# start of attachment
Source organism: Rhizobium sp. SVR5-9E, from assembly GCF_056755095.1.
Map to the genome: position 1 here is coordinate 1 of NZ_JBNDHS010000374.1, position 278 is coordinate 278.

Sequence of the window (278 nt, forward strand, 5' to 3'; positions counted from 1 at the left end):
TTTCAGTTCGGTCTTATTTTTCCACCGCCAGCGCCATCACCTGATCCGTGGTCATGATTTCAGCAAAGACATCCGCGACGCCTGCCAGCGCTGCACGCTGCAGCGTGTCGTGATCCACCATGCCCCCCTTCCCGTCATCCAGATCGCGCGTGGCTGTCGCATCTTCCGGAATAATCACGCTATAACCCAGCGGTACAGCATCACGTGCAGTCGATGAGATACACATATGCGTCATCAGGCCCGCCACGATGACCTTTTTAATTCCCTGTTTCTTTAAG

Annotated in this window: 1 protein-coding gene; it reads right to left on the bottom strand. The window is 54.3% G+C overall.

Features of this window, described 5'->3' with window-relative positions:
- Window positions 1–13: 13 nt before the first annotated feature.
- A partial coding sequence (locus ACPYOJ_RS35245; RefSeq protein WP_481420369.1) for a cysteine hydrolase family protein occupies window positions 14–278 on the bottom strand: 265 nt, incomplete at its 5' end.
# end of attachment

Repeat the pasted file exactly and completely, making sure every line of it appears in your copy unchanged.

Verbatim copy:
Source organism: Rhizobium sp. SVR5-9E, from assembly GCF_056755095.1.
Map to the genome: position 1 here is coordinate 1 of NZ_JBNDHS010000374.1, position 278 is coordinate 278.

Sequence of the window (278 nt, forward strand, 5' to 3'; positions counted from 1 at the left end):
TTTCAGTTCGGTCTTATTTTTCCACCGCCAGCGCCATCACCTGATCCGTGGTCATGATTTCAGCAAAGACATCCGCGACGCCTGCCAGCGCTGCACGCTGCAGCGTGTCGTGATCCACCATGCCCCCCTTCCCGTCATCCAGATCGCGCGTGGCTGTCGCATCTTCCGGAATAATCACGCTATAACCCAGCGGTACAGCATCACGTGCAGTCGATGAGATACACATATGCGTCATCAGGCCCGCCACGATGACCTTTTTAATTCCCTGTTTCTTTAAG

Annotated in this window: 1 protein-coding gene; it reads right to left on the bottom strand. The window is 54.3% G+C overall.

Features of this window, described 5'->3' with window-relative positions:
- Window positions 1–13: 13 nt before the first annotated feature.
- A partial coding sequence (locus ACPYOJ_RS35245; RefSeq protein WP_481420369.1) for a cysteine hydrolase family protein occupies window positions 14–278 on the bottom strand: 265 nt, incomplete at its 5' end.